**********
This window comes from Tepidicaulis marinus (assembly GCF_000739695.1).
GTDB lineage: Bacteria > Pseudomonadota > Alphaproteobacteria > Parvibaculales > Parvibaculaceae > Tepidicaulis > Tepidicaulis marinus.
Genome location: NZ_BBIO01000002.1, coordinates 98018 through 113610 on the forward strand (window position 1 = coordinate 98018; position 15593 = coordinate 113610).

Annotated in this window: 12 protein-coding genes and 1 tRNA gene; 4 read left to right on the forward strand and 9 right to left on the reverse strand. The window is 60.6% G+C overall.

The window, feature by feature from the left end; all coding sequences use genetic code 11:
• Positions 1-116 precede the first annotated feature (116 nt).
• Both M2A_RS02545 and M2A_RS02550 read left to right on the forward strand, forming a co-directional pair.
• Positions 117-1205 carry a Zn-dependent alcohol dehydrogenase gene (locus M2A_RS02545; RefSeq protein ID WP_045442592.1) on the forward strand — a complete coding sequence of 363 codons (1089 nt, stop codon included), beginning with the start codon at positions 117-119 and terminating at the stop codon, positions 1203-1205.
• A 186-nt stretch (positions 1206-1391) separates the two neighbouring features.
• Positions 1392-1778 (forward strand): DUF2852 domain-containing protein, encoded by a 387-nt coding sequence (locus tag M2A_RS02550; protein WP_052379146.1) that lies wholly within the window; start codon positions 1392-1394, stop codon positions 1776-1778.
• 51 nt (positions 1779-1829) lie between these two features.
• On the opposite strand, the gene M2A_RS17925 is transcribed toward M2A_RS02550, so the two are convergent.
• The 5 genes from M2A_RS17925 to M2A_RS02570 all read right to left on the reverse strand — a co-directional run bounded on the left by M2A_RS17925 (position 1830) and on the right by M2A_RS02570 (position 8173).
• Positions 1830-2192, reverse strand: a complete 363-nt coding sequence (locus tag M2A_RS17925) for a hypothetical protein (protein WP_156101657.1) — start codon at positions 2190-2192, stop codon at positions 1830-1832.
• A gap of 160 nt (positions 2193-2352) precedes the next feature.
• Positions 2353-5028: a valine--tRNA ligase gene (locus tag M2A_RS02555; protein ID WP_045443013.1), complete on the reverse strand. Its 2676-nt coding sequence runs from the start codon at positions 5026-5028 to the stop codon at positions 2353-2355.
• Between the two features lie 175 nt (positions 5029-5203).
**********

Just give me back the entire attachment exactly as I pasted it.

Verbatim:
This window comes from Tepidicaulis marinus (assembly GCF_000739695.1).
GTDB lineage: Bacteria > Pseudomonadota > Alphaproteobacteria > Parvibaculales > Parvibaculaceae > Tepidicaulis > Tepidicaulis marinus.
Genome location: NZ_BBIO01000002.1, coordinates 98018 through 113610 on the forward strand (window position 1 = coordinate 98018; position 15593 = coordinate 113610).

Annotated in this window: 12 protein-coding genes and 1 tRNA gene; 4 read left to right on the forward strand and 9 right to left on the reverse strand. The window is 60.6% G+C overall.

The window, feature by feature from the left end; all coding sequences use genetic code 11:
• Positions 1-116 precede the first annotated feature (116 nt).
• Both M2A_RS02545 and M2A_RS02550 read left to right on the forward strand, forming a co-directional pair.
• Positions 117-1205 carry a Zn-dependent alcohol dehydrogenase gene (locus M2A_RS02545; RefSeq protein ID WP_045442592.1) on the forward strand — a complete coding sequence of 363 codons (1089 nt, stop codon included), beginning with the start codon at positions 117-119 and terminating at the stop codon, positions 1203-1205.
• A 186-nt stretch (positions 1206-1391) separates the two neighbouring features.
• Positions 1392-1778 (forward strand): DUF2852 domain-containing protein, encoded by a 387-nt coding sequence (locus tag M2A_RS02550; protein WP_052379146.1) that lies wholly within the window; start codon positions 1392-1394, stop codon positions 1776-1778.
• 51 nt (positions 1779-1829) lie between these two features.
• On the opposite strand, the gene M2A_RS17925 is transcribed toward M2A_RS02550, so the two are convergent.
• The 5 genes from M2A_RS17925 to M2A_RS02570 all read right to left on the reverse strand — a co-directional run bounded on the left by M2A_RS17925 (position 1830) and on the right by M2A_RS02570 (position 8173).
• Positions 1830-2192, reverse strand: a complete 363-nt coding sequence (locus tag M2A_RS17925) for a hypothetical protein (protein WP_156101657.1) — start codon at positions 2190-2192, stop codon at positions 1830-1832.
• A gap of 160 nt (positions 2193-2352) precedes the next feature.
• Positions 2353-5028: a valine--tRNA ligase gene (locus tag M2A_RS02555; protein ID WP_045443013.1), complete on the reverse strand. Its 2676-nt coding sequence runs from the start codon at positions 5026-5028 to the stop codon at positions 2353-2355.
• Between the two features lie 175 nt (positions 5029-5203).